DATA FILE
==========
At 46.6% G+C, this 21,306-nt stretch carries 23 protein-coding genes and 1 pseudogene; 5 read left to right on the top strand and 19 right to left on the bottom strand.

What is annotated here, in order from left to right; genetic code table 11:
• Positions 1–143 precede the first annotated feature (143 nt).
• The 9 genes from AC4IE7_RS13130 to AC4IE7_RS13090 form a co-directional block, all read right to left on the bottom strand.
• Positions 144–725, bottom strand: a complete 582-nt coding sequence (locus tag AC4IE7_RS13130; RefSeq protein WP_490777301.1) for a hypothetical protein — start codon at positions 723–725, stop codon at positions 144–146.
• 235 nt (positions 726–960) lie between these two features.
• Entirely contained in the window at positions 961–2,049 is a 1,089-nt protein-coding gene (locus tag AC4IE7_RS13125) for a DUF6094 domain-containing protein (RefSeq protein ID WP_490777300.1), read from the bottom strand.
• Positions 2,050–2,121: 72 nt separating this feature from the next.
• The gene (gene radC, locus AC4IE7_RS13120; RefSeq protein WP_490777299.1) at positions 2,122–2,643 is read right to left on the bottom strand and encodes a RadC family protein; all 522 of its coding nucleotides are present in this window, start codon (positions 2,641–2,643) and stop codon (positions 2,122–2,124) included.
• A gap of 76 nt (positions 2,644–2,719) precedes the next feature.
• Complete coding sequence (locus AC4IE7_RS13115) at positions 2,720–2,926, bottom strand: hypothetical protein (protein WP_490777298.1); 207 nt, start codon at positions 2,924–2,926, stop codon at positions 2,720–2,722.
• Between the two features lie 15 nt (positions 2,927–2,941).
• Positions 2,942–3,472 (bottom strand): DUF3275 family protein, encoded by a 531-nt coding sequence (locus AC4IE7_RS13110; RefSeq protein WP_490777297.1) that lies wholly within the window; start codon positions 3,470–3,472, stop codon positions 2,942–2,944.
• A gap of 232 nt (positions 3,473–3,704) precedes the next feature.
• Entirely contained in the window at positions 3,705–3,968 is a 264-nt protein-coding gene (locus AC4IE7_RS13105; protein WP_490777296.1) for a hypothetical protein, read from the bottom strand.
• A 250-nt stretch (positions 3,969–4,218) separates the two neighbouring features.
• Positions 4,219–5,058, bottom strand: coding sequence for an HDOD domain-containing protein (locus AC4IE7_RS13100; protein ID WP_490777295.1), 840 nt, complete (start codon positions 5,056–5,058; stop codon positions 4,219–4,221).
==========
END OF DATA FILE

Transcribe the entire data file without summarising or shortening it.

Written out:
At 46.6% G+C, this 21,306-nt stretch carries 23 protein-coding genes and 1 pseudogene; 5 read left to right on the top strand and 19 right to left on the bottom strand.

What is annotated here, in order from left to right; genetic code table 11:
• Positions 1–143 precede the first annotated feature (143 nt).
• The 9 genes from AC4IE7_RS13130 to AC4IE7_RS13090 form a co-directional block, all read right to left on the bottom strand.
• Positions 144–725, bottom strand: a complete 582-nt coding sequence (locus tag AC4IE7_RS13130; RefSeq protein WP_490777301.1) for a hypothetical protein — start codon at positions 723–725, stop codon at positions 144–146.
• 235 nt (positions 726–960) lie between these two features.
• Entirely contained in the window at positions 961–2,049 is a 1,089-nt protein-coding gene (locus tag AC4IE7_RS13125) for a DUF6094 domain-containing protein (RefSeq protein ID WP_490777300.1), read from the bottom strand.
• Positions 2,050–2,121: 72 nt separating this feature from the next.
• The gene (gene radC, locus AC4IE7_RS13120; RefSeq protein WP_490777299.1) at positions 2,122–2,643 is read right to left on the bottom strand and encodes a RadC family protein; all 522 of its coding nucleotides are present in this window, start codon (positions 2,641–2,643) and stop codon (positions 2,122–2,124) included.
• A gap of 76 nt (positions 2,644–2,719) precedes the next feature.
• Complete coding sequence (locus AC4IE7_RS13115) at positions 2,720–2,926, bottom strand: hypothetical protein (protein WP_490777298.1); 207 nt, start codon at positions 2,924–2,926, stop codon at positions 2,720–2,722.
• Between the two features lie 15 nt (positions 2,927–2,941).
• Positions 2,942–3,472 (bottom strand): DUF3275 family protein, encoded by a 531-nt coding sequence (locus AC4IE7_RS13110; RefSeq protein WP_490777297.1) that lies wholly within the window; start codon positions 3,470–3,472, stop codon positions 2,942–2,944.
• A gap of 232 nt (positions 3,473–3,704) precedes the next feature.
• Entirely contained in the window at positions 3,705–3,968 is a 264-nt protein-coding gene (locus AC4IE7_RS13105; protein WP_490777296.1) for a hypothetical protein, read from the bottom strand.
• A 250-nt stretch (positions 3,969–4,218) separates the two neighbouring features.
• Positions 4,219–5,058, bottom strand: coding sequence for an HDOD domain-containing protein (locus AC4IE7_RS13100; protein ID WP_490777295.1), 840 nt, complete (start codon positions 5,056–5,058; stop codon positions 4,219–4,221).